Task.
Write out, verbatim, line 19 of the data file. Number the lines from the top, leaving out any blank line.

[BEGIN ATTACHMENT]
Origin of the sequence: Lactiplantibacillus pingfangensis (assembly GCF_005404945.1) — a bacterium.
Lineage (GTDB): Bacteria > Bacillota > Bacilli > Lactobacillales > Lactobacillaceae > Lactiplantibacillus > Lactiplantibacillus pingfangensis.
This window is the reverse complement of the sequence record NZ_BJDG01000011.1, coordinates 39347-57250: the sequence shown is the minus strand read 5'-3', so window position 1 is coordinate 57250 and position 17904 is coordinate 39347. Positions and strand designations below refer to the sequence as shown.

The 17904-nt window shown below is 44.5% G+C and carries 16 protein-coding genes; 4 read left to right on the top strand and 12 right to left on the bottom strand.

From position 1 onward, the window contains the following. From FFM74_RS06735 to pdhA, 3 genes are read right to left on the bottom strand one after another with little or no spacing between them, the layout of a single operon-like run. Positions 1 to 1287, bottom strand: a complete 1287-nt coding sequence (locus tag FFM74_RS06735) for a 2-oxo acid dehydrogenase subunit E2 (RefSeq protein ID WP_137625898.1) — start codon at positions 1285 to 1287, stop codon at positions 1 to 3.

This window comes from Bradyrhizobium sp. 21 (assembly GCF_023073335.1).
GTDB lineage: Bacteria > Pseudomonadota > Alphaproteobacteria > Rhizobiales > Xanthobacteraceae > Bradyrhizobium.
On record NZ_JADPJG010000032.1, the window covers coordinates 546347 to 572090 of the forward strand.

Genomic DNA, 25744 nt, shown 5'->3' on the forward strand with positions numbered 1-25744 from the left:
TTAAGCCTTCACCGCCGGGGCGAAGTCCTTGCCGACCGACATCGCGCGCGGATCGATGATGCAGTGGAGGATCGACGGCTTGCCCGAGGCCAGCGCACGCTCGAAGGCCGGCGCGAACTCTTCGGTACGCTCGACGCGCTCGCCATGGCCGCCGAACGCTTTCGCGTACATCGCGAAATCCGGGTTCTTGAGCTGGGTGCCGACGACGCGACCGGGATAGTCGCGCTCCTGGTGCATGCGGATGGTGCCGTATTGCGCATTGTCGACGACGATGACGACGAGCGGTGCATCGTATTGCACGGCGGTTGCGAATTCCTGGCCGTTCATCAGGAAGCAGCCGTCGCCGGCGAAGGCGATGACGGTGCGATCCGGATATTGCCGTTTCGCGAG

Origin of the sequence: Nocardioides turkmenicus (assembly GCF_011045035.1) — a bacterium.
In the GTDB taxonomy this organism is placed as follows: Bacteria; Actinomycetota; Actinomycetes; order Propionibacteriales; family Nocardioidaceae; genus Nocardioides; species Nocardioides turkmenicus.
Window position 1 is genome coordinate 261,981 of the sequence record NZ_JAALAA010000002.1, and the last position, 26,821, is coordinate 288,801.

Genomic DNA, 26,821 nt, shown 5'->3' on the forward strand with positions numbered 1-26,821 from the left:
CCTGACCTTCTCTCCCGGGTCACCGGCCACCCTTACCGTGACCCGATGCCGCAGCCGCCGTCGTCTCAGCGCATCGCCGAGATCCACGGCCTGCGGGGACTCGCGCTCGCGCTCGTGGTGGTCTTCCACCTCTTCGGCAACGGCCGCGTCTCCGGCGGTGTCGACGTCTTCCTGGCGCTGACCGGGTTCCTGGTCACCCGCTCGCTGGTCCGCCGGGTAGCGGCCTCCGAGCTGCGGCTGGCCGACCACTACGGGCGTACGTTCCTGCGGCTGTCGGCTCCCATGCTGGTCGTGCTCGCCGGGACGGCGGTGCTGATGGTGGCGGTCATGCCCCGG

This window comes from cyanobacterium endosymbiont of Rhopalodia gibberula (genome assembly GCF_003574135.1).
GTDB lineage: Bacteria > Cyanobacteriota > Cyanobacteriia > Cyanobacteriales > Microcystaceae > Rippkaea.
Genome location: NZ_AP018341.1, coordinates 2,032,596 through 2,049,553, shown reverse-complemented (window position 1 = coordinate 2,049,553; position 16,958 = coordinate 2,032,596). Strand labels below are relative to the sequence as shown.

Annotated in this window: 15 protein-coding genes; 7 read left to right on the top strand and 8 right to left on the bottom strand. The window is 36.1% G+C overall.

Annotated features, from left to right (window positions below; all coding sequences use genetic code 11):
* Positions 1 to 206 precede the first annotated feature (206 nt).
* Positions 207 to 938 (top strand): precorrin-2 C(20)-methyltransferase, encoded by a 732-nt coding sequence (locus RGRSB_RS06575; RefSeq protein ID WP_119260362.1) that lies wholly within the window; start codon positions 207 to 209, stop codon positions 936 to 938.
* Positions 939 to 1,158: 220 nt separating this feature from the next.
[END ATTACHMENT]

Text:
Annotated in this window: 15 protein-coding genes; 7 read left to right on the top strand and 8 right to left on the bottom strand. The window is 36.1% G+C overall.